irena kielb photography interview
Irena Kiełb is a Polish photographer who finds inspiration on her morning constitutional.
Irena Kiełb is a Polish photographer who finds inspiration on her morning constitutional. Her collection of snaps takes in snow-capped landscapes and quiet corners of the city, making us want to drive to our nearest slice of wilderness and enjoy the peaceful beauty that winter can bring.
We had a little chat with Irena about her photography and using her craft as a pictorial diary.
What is your name and how old are you? Irena Kiełb , I’m 28.
Where were you born and where do you live now? I was born in Kraków, Poland and I still live here. I like this city mainly because of its atmosphere – not too modern, rather old-fashioned. Life in here isn’t too fast, but it is still a big city with many places to explore during long walks, which I love. But recently I miss nature. A lot.
How does where you live affect your photography? I live in beautiful country, in beautiful city, in a pretty nice place and surrounded by beautiful people – I’m sure it affects my photography somehow. If not my photography, it affects me. Positively.
When did you first know you wanted to be a photographer? I’m not sure I’m a photographer, not in a professional way. I’ve always been better at looking than talking. So instead of words I take pictures. For me photography is some kind of diary – stories and moments that I want to share. I started taking photos when I was a teenager but it took a while until I found my own aesthetic.
What kind of subjects interest you the most? I capture what I love most – things, situations, places which are calm and natural. Peaceful moments, friends, family, simple everyday life and travels in nature – that’s what’s important.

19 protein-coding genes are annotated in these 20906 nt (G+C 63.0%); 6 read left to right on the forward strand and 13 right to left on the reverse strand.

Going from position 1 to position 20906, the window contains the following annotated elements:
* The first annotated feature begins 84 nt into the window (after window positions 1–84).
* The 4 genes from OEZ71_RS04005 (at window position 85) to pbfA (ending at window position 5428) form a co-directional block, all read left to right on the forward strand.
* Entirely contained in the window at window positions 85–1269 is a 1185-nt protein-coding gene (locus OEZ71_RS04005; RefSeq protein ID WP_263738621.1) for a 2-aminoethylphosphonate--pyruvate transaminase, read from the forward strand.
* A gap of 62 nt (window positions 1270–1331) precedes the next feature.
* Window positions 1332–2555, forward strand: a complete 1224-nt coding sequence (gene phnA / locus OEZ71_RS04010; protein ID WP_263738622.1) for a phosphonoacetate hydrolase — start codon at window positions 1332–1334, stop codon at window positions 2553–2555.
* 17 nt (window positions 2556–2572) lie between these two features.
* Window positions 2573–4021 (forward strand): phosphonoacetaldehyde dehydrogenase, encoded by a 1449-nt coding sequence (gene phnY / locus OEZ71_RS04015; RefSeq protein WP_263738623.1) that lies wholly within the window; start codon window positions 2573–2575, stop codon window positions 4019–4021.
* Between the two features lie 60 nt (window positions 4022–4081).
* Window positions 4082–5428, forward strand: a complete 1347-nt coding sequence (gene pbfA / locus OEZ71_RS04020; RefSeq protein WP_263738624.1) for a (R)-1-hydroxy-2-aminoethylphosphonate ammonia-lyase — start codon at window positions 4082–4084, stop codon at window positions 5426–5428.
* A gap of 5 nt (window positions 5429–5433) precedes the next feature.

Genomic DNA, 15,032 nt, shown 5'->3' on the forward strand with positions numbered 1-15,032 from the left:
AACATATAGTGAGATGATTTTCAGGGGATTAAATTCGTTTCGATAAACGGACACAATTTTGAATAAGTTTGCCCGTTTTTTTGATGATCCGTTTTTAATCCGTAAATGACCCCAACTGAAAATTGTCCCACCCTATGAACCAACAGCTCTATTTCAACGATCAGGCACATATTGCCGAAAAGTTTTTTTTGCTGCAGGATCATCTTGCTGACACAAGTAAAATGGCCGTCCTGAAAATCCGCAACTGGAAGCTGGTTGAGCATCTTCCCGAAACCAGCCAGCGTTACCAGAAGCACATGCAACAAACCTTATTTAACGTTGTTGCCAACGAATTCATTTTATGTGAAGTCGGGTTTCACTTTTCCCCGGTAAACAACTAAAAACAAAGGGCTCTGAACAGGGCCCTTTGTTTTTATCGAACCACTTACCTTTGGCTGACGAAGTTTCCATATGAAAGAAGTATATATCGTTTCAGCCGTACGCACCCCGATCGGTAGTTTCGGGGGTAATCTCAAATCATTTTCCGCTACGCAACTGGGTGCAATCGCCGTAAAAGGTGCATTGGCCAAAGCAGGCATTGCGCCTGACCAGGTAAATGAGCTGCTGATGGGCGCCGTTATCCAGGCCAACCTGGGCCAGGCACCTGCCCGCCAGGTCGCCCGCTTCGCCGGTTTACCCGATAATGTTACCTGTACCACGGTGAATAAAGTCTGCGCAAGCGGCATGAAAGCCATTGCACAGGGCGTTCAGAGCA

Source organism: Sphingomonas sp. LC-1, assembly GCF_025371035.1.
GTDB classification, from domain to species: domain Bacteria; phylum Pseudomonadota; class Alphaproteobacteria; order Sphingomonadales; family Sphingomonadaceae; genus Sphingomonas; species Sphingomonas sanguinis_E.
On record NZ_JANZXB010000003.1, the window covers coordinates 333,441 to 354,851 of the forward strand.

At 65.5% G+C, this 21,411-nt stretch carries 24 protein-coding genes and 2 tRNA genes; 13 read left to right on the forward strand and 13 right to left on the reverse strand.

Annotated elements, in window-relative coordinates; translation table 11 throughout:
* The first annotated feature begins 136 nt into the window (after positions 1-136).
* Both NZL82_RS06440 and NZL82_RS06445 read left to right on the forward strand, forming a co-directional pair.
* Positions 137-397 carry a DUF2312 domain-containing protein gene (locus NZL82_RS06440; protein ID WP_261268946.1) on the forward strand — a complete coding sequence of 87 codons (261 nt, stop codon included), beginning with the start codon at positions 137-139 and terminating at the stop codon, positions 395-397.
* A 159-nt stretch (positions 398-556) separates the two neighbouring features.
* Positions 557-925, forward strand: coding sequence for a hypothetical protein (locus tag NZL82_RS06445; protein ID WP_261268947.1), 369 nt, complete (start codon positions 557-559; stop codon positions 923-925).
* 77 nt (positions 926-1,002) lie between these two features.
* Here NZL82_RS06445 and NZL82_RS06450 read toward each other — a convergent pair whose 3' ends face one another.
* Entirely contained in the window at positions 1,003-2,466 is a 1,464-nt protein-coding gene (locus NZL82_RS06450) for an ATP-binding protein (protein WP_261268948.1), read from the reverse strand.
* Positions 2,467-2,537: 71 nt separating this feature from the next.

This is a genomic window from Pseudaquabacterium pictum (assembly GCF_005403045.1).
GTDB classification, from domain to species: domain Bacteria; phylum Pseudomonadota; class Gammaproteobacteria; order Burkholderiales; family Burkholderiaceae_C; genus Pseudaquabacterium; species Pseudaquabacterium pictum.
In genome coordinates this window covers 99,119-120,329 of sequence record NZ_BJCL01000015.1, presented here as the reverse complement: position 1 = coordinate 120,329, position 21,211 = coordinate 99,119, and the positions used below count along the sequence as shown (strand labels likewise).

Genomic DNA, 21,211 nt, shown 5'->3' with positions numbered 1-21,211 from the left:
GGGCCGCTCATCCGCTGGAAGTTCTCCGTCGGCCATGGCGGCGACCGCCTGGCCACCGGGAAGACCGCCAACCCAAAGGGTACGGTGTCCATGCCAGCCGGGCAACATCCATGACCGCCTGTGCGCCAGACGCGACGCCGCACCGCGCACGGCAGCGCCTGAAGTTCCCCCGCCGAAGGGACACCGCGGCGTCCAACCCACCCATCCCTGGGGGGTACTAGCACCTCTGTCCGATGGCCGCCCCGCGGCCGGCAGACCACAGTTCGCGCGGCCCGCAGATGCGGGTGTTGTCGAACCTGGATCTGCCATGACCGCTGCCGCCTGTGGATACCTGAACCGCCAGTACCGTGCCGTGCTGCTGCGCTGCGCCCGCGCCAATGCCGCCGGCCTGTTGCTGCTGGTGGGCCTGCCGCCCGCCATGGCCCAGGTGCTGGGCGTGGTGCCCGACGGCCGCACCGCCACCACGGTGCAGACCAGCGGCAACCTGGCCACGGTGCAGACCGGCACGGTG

Is there a running theme to the work you create, or do you just make whatever comes to mind? I’m trying to focus on all the special moments I see: colours, light, situations, places, things, people… They are an inspiration for me, so I capture them. They create the story of simple life I want to live.
When it comes to taking photos, do you have more of a controlled/set-up or spontaneous style? I’m rather spontaneous. I capture what I see. Often when nobody sees me.
What advice can you offer on finding your personal style or aesthetic? Think what’s important for you and what makes you you. Spend time with yourself. Do not copy and don’t be too ambitious. Take pleasure. Be honest. Be careful. And be patient.
What are the hallmarks of a great photographer? I think it has to be something special in his work. I cannot say what it is, but I’m sure it’s connected with beauty. I suppose a great photographer doesn’t have to say anything; the photo is sufficient.
What are your thoughts on the rise of mobile phone photography and Instagram? I don’t mind Instagram. It’s OK that people start to express themselves using pictures, even if they are taken by mobile phone. But personally I’m rather a film photography person. It requires a lot of respect; you have to be patient, frugal and careful. And you are never sure what the final effect will be like. I think film photography helps people to slow down, stop for a moment and think what’s valuable.
What is the strangest thing or thought that has inspired a photo? I don’t know… it might be the rapture of God’s creation. I’m often thrilled by the beauty of the world. Maybe it’s not strange, but I’m sure it’s an important one.
Which other photographers do you love? I admire the work of well-known Jacques-Henri Lartigue, Elliot Erwitt, Vivian Maier… But an everyday joy and true inspiration to me are Anna Nycz, Nicola Odermann, Randy P. Martin, Anna&Marek Strachan, Sara Martins, Barbara Nowak, apasz, zarianka and many others.
What do you enjoy doing when not taking photos? I like to sew in my attic. I love travelling with friends, being close to nature. Sitting in the garden and telling stories. Long, long walks. Watching movies. Reading children’s books. Bake, but not too often.
Where can we see more of your work? You can find me on Tumblr and Flickr.